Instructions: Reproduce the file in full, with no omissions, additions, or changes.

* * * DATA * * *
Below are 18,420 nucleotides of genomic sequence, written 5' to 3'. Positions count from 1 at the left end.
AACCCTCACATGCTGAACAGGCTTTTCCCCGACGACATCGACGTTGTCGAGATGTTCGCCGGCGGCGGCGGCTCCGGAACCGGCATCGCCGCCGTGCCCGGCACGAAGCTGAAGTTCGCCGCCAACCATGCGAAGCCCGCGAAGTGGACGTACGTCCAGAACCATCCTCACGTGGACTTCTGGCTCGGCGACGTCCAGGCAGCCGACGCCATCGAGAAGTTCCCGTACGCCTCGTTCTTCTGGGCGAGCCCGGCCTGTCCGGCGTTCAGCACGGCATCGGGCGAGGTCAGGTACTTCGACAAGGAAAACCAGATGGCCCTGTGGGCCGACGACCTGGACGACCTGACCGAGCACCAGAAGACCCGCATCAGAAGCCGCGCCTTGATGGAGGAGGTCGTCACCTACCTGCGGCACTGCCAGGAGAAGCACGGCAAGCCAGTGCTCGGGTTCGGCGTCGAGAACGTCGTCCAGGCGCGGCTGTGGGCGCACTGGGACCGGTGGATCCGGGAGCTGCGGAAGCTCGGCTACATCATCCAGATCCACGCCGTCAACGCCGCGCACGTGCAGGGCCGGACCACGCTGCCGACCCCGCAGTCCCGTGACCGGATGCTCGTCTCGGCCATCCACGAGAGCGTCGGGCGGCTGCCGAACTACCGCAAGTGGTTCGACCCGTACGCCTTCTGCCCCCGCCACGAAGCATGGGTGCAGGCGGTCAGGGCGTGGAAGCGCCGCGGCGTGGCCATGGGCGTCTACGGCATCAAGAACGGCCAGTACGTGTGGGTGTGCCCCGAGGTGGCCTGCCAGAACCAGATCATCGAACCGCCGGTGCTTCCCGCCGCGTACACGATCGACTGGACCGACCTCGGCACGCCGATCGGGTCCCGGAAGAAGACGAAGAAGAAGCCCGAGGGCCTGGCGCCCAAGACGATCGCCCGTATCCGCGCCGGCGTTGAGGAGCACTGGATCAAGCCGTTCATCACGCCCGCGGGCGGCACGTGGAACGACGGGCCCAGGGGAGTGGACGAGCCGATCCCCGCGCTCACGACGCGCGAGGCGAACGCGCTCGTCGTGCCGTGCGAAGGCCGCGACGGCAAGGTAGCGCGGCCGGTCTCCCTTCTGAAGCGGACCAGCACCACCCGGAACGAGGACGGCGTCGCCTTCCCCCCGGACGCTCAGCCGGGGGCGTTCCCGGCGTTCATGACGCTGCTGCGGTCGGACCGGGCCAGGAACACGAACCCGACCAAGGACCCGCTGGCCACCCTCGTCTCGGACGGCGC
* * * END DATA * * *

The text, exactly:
Below are 18,420 nucleotides of genomic sequence, written 5' to 3'. Positions count from 1 at the left end.
AACCCTCACATGCTGAACAGGCTTTTCCCCGACGACATCGACGTTGTCGAGATGTTCGCCGGCGGCGGCGGCTCCGGAACCGGCATCGCCGCCGTGCCCGGCACGAAGCTGAAGTTCGCCGCCAACCATGCGAAGCCCGCGAAGTGGACGTACGTCCAGAACCATCCTCACGTGGACTTCTGGCTCGGCGACGTCCAGGCAGCCGACGCCATCGAGAAGTTCCCGTACGCCTCGTTCTTCTGGGCGAGCCCGGCCTGTCCGGCGTTCAGCACGGCATCGGGCGAGGTCAGGTACTTCGACAAGGAAAACCAGATGGCCCTGTGGGCCGACGACCTGGACGACCTGACCGAGCACCAGAAGACCCGCATCAGAAGCCGCGCCTTGATGGAGGAGGTCGTCACCTACCTGCGGCACTGCCAGGAGAAGCACGGCAAGCCAGTGCTCGGGTTCGGCGTCGAGAACGTCGTCCAGGCGCGGCTGTGGGCGCACTGGGACCGGTGGATCCGGGAGCTGCGGAAGCTCGGCTACATCATCCAGATCCACGCCGTCAACGCCGCGCACGTGCAGGGCCGGACCACGCTGCCGACCCCGCAGTCCCGTGACCGGATGCTCGTCTCGGCCATCCACGAGAGCGTCGGGCGGCTGCCGAACTACCGCAAGTGGTTCGACCCGTACGCCTTCTGCCCCCGCCACGAAGCATGGGTGCAGGCGGTCAGGGCGTGGAAGCGCCGCGGCGTGGCCATGGGCGTCTACGGCATCAAGAACGGCCAGTACGTGTGGGTGTGCCCCGAGGTGGCCTGCCAGAACCAGATCATCGAACCGCCGGTGCTTCCCGCCGCGTACACGATCGACTGGACCGACCTCGGCACGCCGATCGGGTCCCGGAAGAAGACGAAGAAGAAGCCCGAGGGCCTGGCGCCCAAGACGATCGCCCGTATCCGCGCCGGCGTTGAGGAGCACTGGATCAAGCCGTTCATCACGCCCGCGGGCGGCACGTGGAACGACGGGCCCAGGGGAGTGGACGAGCCGATCCCCGCGCTCACGACGCGCGAGGCGAACGCGCTCGTCGTGCCGTGCGAAGGCCGCGACGGCAAGGTAGCGCGGCCGGTCTCCCTTCTGAAGCGGACCAGCACCACCCGGAACGAGGACGGCGTCGCCTTCCCCCCGGACGCTCAGCCGGGGGCGTTCCCGGCGTTCATGACGCTGCTGCGGTCGGACCGGGCCAGGAACACGAACCCGACCAAGGACCCGCTGGCCACCCTCGTCTCGGACGGCGC